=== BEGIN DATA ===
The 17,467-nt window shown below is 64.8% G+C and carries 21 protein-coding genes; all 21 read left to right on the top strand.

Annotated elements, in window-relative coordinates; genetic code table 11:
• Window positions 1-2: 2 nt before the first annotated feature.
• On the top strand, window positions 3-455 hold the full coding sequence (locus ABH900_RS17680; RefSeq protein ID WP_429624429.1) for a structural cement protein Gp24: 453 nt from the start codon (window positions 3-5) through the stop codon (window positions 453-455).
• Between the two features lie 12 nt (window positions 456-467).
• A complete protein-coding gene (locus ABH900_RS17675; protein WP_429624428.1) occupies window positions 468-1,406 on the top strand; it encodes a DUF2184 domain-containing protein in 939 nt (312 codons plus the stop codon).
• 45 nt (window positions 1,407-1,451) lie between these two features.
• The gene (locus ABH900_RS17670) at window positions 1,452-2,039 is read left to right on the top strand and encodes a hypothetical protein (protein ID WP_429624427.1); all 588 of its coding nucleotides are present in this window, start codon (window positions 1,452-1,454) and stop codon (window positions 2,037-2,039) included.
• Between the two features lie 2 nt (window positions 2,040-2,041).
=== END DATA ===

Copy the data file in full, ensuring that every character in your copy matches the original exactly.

The 17,467-nt window shown below is 64.8% G+C and carries 21 protein-coding genes; all 21 read left to right on the top strand.

Annotated elements, in window-relative coordinates; genetic code table 11:
• Window positions 1-2: 2 nt before the first annotated feature.
• On the top strand, window positions 3-455 hold the full coding sequence (locus ABH900_RS17680; RefSeq protein ID WP_429624429.1) for a structural cement protein Gp24: 453 nt from the start codon (window positions 3-5) through the stop codon (window positions 453-455).
• Between the two features lie 12 nt (window positions 456-467).
• A complete protein-coding gene (locus ABH900_RS17675; protein WP_429624428.1) occupies window positions 468-1,406 on the top strand; it encodes a DUF2184 domain-containing protein in 939 nt (312 codons plus the stop codon).
• 45 nt (window positions 1,407-1,451) lie between these two features.
• The gene (locus ABH900_RS17670) at window positions 1,452-2,039 is read left to right on the top strand and encodes a hypothetical protein (protein ID WP_429624427.1); all 588 of its coding nucleotides are present in this window, start codon (window positions 1,452-1,454) and stop codon (window positions 2,037-2,039) included.
• Between the two features lie 2 nt (window positions 2,040-2,041).